- The Washington Times - Sunday, March 21, 2004

BALTIMORE (AP) — U.S. Rep. Wayne T. Gilchrest, one of Maryland’s leading Republicans, plans to testify against Gov. Robert L. Ehrlich Jr.’s slots-machine proposal this week, dealing a blow to the governor’s plan to solve the state’s fiscal crisis.

Slots opponents cheered the congressman’s decision.

“We think this is a measure of the lack of support that slots has cutting across all party lines,” W. Minor Carter, a lobbyist representing a coalition of antislots groups, told the (Baltimore) Sun.

Paul Schurick, a spokesman for Mr. Ehrlich, had little comment.

“We have thoughts that we don’t care to share publicly,” Mr. Schurick told the Sun.

Mr. Gilchrest, writing an opinion piece in the newspaper’s Sunday editions, said the future of the state “is in our hands.”

“We should not allow slots into our communities in order to permit governing to be easy and expedient just for the moment,” Mr. Gilchrest wrote.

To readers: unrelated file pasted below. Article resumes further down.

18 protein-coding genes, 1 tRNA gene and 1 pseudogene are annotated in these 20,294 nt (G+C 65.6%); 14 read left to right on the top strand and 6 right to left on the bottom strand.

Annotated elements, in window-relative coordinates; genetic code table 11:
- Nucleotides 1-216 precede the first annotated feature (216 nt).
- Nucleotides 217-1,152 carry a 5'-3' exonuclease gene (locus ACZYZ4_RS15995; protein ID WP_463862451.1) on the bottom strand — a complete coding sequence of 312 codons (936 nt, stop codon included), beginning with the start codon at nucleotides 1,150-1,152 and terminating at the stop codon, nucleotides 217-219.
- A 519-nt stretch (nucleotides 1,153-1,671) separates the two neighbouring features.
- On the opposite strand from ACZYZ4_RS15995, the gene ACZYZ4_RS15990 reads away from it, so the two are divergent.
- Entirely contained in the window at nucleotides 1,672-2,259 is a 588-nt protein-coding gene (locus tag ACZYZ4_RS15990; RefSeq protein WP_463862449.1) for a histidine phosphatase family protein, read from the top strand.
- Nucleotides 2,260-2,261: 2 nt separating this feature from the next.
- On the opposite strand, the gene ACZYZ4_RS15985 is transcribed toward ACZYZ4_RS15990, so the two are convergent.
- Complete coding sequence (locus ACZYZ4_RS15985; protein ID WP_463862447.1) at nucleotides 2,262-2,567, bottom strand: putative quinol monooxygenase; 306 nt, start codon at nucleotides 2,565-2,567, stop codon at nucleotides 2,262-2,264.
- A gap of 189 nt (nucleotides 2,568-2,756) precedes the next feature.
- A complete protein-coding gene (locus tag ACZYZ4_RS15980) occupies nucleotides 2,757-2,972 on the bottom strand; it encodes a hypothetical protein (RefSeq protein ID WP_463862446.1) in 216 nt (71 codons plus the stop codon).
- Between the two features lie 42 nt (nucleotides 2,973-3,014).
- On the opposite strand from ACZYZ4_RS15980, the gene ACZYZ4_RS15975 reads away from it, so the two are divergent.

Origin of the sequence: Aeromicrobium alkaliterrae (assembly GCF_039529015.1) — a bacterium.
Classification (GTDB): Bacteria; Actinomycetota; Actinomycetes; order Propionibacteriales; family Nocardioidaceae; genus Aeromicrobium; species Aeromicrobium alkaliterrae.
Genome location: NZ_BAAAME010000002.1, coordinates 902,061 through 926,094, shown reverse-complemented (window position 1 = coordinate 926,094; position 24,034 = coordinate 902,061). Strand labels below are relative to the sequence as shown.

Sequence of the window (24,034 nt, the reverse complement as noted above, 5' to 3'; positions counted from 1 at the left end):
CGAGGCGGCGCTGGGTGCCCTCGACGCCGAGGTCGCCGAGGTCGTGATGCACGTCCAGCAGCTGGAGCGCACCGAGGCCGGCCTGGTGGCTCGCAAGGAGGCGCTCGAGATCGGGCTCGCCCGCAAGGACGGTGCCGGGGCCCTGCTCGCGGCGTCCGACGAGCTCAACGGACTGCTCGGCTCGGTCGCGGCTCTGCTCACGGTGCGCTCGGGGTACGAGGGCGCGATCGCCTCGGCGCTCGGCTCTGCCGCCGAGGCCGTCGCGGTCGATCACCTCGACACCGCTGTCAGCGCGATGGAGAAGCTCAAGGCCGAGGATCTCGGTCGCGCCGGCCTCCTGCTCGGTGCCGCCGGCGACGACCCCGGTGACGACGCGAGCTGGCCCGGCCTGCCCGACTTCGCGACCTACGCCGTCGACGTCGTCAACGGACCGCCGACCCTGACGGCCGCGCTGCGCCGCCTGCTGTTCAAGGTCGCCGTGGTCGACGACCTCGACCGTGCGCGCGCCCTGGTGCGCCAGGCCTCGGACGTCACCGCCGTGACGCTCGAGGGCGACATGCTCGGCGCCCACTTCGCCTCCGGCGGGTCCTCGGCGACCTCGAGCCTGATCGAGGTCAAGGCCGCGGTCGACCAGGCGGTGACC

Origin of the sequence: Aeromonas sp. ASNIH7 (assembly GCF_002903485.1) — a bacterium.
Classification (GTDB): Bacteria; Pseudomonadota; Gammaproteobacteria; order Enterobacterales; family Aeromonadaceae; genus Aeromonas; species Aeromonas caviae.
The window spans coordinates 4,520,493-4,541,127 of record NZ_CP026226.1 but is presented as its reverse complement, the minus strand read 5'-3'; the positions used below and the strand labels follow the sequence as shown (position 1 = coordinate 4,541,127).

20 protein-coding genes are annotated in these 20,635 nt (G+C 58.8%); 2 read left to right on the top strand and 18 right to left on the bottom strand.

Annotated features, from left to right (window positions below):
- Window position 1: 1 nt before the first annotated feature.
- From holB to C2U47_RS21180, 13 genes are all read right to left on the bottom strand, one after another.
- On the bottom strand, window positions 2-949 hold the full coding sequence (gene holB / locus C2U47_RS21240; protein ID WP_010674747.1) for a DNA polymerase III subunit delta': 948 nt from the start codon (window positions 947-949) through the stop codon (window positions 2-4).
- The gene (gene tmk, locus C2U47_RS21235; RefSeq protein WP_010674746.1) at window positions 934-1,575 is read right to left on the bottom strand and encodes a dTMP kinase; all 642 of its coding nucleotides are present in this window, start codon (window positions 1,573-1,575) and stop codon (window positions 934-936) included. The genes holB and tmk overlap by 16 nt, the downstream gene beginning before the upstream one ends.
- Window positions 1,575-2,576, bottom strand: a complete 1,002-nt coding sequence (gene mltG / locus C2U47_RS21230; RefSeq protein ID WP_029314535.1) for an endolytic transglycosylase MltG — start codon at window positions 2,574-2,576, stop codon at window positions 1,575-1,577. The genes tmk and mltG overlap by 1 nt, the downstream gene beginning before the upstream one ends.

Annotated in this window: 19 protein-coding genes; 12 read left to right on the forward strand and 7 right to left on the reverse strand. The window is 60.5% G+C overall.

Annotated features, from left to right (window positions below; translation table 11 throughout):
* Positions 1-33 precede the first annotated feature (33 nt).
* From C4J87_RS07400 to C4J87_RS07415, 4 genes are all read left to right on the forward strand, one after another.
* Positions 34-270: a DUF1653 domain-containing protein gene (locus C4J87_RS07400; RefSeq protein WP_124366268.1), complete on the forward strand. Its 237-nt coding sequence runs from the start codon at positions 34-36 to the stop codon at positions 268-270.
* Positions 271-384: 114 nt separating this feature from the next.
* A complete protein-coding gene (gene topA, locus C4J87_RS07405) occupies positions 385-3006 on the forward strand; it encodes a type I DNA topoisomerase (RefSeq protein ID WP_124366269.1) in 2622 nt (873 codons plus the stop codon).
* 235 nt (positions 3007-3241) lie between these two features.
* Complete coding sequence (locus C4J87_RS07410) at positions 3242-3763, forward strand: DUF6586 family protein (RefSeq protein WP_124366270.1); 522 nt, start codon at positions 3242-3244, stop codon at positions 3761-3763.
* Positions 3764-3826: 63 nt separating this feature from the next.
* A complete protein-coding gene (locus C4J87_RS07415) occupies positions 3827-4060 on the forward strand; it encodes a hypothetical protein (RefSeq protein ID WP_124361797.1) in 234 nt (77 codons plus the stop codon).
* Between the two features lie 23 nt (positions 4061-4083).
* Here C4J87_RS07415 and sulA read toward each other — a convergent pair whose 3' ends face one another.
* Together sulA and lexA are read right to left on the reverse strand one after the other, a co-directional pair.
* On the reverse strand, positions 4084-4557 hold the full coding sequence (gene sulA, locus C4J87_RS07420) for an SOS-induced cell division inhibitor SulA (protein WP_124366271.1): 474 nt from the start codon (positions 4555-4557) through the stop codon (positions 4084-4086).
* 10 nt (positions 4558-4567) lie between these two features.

The Maryland Senate passed a heavily amended version of Mr. Ehrlich’s bill last month, permitting up to 15,500 slot machines at six locations. Legislative analysts project it could raise more than $800 million a year in state revenues when all of the machines are operating.

The House Ways and Means Committee, which defeated the governor’s slots proposal last year, is set to hold hearings on most gambling legislation tomorrow.

The executives of Montgomery and Prince George’s counties also are expected to testify in opposition to the plan.

Mr. Ehrlich, a Republican who has vowed to veto any increase in the sales or income taxes, says the revenues from slot machines are crucial to fulfill the state’s 2002 commitment to major funding increases for public schools, known as the Thornton legislation. Without that money, Mr. Ehrlich says, he will be forced to make deep cuts to all other areas of the state budget for the fiscal year beginning July 1, 2005.

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